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PostPosted: Mon Jun 01, 2009 3:40 pm 
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Dapper Duck
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Hi Chookman Dave.

Yes, I've had a "top chick" hen who would give a warbled half attempt at a crow. Very bizarre. At least she kept laying eggs and didn't try "anything else".

Ann


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PostPosted: Fri Jun 26, 2009 12:40 pm 
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Proud Rooster
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So does that mean we have to wrap his wings tight to his body so he can't pump any air into his lungs...?


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PostPosted: Fri Jun 26, 2009 1:14 pm 
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Junior Champion Bird
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thanks!!


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PostPosted: Tue Jul 21, 2009 8:02 pm 
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Clever Cockerel
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Very interesting :D
I'd really like to know WHY a rooster crows :roll:
I've heard that their crowing in the evening is to round up women to roost, but why in the morning?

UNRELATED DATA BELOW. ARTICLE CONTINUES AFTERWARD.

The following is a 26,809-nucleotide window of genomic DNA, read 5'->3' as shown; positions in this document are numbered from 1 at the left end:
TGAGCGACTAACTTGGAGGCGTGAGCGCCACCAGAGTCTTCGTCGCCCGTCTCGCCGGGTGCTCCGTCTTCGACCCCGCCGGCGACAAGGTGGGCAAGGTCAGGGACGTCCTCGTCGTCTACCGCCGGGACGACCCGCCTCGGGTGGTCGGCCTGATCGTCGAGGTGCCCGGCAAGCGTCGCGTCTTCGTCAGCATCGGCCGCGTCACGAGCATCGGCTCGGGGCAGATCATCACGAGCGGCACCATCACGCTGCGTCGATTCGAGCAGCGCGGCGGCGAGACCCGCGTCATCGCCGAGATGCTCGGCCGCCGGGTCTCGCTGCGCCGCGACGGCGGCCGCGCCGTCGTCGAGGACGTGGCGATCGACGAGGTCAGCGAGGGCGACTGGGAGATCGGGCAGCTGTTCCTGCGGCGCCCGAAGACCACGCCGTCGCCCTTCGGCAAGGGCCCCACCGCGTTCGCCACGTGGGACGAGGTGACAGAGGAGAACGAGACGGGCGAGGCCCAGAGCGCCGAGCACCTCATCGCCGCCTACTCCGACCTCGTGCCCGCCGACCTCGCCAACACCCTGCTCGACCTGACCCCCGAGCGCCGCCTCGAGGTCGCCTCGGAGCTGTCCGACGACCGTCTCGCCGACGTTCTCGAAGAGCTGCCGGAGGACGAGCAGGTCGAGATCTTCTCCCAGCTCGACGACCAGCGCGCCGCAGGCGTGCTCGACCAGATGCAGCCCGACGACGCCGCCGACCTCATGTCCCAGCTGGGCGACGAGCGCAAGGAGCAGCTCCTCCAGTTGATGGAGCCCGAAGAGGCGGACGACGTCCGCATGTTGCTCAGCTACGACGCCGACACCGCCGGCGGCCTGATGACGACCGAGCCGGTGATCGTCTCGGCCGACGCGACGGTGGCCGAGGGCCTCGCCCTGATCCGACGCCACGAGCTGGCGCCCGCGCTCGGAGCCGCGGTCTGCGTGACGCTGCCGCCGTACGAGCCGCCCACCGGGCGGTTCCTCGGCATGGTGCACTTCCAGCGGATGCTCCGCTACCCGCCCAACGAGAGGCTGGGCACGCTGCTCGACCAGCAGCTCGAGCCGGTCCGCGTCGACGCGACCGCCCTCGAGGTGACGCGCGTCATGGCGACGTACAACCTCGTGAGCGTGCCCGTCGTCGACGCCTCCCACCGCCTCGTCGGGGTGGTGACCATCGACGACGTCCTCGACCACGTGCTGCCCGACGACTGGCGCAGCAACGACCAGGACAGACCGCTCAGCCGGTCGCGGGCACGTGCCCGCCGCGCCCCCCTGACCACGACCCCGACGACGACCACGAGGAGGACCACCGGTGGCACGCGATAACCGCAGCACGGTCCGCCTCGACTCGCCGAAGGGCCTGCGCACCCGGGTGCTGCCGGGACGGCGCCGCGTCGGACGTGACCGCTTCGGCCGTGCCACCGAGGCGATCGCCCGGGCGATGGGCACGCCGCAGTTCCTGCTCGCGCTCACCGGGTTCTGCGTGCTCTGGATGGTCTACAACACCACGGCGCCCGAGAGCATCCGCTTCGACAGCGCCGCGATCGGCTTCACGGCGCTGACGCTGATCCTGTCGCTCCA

Please go easy if this has been asked a hundred times :oops:

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PostPosted: Tue Jul 21, 2009 9:53 pm 
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Golden Cockatoo
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i believe its a call to mark his territory, one reason you get lots of roosters crowing at show is they are saying this is my patch, no its mine, etc.

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PostPosted: Tue Jul 21, 2009 10:02 pm 
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Cool info, thanks. If you seperate 2 rooster into pens on either side of the yard where they can't see each other anymore, they say 'where are you' and the other one replies 'here I am' - Yes I have to much time on my hands!

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PostPosted: Fri Sep 25, 2009 12:12 pm 
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aaaaaaaahahahahaahaa